Beginning a projected triad of volumes, Inside Straight has two interlaced themes, linked by one character's narrative. The first presents an ill-conceived pastiche of American Idol. Its premise is the ghastly idea of pitting teams of unknown aces, and jokers who might as well be aces, against one another to crown a new American Hero! A couple of dozen new faces are thrust at the reader, the majority of whom are clearly cardboard cut-outs. This leaves far less space for development of the important characters. As events progress contestants come to understand, each in their own way, that the notion of a TV show manufacturing a hero is the antithesis of genuine heroism. But by then, a great many pages have been wasted on fake challenges and swearfests. The second major plot thread deals with trouble brewing in the Middle-East -- yes folks, it's those pesky Arabs cast as the bad guys, again. Due to contrived circumstances this evolves into a conflict that embroils many American Hero contestants. There are good elements, such as the clever explanation for why John Fortune's ace power went out of control in the previous volume. Even if this does create unintentional parallels with a leading character from Narnia. Another well developed idea concerns the British Secret Service ace, Noel Matthews, and his unusual participation in both plot lines. I can say no more without spoiling a major surprise. I think this devious character was the work of Melinda M. Snodgrass. I must guess, as the Writers and Creators of the Wild Cards Consortium listing at the back of the book isn't letting on. Also among the better new characters are Lohengrin, a ghost-armoured German ace, created by George R.R. Martin, Rustbelt, a young American ace wrongly accused of racism, who is the brainchild of newcomer Ian Tregillis, and Drummer Boy, a hot-headed joker-ace rock star, invented by another newcomer, S.L. Farrell. One thing I found immensely irritating was the juvenile narrative from Jonathan 'Bugsy' Hive, which runs throughout the book. No doubt this was an attempt at being current, but to me it came across as Bevis goes blogging. Then there was the mysterious issue of Peregrine, who has obsessively protected her son, John Fortune, all of his life. Until he places himself in a war zone, with a real chance of getting killed, and then she does nothing. Presumably, because she's too busy working on the crappy TV show. Am I dissatisfied because I'm now older than the target audience? Nope. When I first read a Wild Cards novel, I was the same age at the kids Martin and Co. now have in their sights. Back then, what I got was better conceived, better written characters, and brilliant storytelling. Back then, young readers responded to high quality, in-depth characterisation and craftily concocted plots. Today, Inside Straight ends up creating a sub-standard Young Avengers style outfit. Only the future machinations of peripheral characters, and the hope that the past is not altogether consigned to the dustbin, are what will make me seek out the next volume.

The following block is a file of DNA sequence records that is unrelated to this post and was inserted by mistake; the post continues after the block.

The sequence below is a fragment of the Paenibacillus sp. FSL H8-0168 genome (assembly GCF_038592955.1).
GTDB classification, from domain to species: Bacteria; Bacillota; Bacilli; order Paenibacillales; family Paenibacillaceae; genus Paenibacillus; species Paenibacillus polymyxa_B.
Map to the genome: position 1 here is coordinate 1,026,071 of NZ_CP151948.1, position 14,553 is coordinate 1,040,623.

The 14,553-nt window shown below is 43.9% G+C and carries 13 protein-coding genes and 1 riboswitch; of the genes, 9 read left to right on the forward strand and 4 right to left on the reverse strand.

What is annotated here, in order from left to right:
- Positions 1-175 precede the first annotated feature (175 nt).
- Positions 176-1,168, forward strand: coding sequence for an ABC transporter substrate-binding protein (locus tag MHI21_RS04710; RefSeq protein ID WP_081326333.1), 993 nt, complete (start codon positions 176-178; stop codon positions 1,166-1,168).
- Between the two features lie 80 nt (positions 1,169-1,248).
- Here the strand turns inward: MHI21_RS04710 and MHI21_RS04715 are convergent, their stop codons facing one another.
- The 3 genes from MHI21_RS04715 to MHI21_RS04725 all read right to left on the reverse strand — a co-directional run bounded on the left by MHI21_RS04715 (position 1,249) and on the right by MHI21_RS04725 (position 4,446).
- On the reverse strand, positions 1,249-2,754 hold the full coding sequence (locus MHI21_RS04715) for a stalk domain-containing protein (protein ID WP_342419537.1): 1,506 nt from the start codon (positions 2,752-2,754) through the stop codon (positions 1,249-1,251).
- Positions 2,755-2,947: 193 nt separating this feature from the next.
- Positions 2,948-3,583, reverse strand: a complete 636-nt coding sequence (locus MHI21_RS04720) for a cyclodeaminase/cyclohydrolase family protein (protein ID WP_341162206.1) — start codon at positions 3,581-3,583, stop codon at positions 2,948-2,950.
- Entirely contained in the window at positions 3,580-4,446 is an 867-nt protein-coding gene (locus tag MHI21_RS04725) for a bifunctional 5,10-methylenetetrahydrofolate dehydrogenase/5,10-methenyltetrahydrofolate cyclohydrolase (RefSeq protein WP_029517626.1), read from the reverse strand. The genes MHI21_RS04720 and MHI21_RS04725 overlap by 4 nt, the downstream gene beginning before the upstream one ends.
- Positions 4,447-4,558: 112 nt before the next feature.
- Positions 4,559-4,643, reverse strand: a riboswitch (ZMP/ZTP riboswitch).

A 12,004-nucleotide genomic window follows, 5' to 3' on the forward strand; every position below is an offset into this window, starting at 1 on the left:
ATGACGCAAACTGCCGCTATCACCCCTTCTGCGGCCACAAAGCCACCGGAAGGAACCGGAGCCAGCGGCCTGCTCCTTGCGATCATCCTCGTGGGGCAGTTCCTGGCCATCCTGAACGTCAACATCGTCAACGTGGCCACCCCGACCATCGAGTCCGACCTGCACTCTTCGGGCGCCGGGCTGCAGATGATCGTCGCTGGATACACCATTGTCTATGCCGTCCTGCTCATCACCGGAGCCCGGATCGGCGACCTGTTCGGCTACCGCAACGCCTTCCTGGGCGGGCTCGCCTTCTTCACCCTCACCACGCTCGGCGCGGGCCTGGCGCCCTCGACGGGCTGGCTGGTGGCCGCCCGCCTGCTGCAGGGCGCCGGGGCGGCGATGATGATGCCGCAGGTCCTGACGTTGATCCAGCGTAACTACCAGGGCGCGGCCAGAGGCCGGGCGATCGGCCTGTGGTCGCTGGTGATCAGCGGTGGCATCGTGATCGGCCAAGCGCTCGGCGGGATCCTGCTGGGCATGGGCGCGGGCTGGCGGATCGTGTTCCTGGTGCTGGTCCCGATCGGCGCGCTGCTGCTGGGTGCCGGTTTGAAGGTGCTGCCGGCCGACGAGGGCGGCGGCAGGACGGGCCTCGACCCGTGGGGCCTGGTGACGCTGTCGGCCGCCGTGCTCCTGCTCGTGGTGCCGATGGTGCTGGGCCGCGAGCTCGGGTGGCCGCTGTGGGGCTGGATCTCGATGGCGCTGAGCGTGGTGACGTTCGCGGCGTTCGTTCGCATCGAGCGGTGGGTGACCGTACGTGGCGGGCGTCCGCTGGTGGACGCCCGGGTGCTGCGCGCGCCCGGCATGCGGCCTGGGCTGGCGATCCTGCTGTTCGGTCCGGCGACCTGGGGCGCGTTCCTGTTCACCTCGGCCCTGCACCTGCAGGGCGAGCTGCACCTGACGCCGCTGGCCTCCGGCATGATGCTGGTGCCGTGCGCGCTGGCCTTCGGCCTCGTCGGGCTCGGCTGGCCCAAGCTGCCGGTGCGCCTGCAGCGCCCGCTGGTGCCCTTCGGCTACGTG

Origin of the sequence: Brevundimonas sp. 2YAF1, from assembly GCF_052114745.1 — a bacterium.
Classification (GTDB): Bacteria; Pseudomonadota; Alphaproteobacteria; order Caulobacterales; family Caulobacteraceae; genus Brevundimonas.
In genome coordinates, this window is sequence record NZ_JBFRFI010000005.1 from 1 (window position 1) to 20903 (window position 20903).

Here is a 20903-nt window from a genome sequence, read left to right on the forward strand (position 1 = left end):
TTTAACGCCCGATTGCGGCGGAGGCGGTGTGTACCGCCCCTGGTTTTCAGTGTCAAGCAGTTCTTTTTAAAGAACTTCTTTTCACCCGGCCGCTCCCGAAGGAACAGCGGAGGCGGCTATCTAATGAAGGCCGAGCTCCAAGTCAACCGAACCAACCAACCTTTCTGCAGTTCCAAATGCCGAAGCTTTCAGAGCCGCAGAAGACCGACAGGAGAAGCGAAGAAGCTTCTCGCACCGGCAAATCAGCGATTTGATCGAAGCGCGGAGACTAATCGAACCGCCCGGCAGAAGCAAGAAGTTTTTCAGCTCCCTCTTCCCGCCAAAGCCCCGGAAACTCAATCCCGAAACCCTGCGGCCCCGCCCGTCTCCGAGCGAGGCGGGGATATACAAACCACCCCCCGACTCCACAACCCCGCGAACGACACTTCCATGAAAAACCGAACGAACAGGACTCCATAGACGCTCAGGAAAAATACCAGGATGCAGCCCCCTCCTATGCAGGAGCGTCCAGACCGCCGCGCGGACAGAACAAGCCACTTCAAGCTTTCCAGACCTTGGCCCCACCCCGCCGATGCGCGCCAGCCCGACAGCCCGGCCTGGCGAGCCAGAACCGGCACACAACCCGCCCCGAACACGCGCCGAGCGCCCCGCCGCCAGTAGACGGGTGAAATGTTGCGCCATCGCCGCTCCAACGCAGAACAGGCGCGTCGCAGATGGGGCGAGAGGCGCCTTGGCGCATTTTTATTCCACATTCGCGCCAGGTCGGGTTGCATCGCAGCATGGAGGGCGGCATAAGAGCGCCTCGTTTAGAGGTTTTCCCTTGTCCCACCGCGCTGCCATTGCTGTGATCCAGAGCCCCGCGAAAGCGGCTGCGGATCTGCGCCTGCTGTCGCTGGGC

In summary, Inside Straight is a fast and light read, that has its moments. It's just about worth adding to a collection. However, I believe that pushing the series in this direction at the expense of Wild Cards history is a serious error, and a colossal waste of valuable resources. It's also a great disappointment to discover that, more than 20 years on from its beginnings, who gets to write Wild Cards is still dependent on how well an applicant knows the editor, as opposed to who can generate the best ideas.

Copyright © 2008 Nathan Brazil

Nathan Brazil
If Nathan Brazil were dyslexic, he'd be the dog of the Well world. In reality, he's an English bloke who lives on an island, reading, writing and throwing chips to the seagulls. Drop by his web site at